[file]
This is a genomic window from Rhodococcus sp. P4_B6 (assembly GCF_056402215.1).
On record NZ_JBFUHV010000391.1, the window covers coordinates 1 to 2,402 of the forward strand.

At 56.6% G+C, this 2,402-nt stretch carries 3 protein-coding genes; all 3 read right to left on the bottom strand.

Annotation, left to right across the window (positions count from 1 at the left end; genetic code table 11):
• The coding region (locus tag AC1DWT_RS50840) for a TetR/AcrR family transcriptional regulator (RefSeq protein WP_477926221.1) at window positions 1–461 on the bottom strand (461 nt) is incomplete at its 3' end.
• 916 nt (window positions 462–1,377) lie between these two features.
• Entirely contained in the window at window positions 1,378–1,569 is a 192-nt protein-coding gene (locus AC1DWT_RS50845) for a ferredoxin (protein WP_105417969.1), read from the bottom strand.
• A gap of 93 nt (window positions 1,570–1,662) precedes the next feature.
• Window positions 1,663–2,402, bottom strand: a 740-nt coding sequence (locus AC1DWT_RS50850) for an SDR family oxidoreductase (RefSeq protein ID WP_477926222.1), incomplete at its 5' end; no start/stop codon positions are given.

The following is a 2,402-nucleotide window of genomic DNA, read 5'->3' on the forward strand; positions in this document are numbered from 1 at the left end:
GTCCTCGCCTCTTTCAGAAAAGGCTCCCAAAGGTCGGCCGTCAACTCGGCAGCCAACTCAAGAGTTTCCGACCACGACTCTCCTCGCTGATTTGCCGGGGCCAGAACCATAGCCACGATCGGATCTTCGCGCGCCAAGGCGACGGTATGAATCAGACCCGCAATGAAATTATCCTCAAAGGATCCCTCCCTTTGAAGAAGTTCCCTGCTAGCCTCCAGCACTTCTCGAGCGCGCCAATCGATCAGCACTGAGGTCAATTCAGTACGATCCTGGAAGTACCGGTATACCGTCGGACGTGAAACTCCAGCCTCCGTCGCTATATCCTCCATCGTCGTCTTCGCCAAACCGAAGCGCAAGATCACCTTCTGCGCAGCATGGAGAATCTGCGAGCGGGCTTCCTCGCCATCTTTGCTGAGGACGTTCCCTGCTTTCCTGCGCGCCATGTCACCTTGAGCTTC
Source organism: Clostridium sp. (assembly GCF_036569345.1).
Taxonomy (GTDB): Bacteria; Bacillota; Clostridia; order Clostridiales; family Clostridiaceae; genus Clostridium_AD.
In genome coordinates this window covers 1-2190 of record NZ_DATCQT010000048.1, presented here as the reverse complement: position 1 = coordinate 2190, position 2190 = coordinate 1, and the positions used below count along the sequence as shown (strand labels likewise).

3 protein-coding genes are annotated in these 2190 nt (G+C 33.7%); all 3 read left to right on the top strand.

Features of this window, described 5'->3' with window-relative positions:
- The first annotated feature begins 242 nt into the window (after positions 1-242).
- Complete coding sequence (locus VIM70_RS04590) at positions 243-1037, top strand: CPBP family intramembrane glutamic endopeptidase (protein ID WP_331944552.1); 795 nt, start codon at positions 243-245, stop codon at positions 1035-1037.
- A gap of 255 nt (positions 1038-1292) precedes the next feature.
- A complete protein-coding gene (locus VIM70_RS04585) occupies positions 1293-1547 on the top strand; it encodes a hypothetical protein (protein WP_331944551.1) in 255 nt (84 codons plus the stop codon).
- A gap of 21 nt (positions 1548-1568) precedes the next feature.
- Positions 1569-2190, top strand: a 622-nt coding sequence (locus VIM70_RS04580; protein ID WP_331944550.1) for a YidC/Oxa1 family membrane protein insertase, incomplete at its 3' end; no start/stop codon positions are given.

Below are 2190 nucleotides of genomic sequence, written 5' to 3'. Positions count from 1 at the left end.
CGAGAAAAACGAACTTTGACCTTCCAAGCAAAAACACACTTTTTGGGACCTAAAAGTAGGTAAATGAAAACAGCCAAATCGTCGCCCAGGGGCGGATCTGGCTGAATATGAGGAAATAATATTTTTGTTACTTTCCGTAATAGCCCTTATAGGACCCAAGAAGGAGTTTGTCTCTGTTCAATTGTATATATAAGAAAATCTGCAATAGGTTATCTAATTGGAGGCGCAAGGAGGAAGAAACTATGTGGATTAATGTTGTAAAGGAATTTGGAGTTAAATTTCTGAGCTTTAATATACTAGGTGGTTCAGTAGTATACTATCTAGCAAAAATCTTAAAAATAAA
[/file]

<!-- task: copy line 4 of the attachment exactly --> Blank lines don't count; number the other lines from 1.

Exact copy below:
Annotation, left to right across the window (positions count from 1 at the left end; genetic code table 11):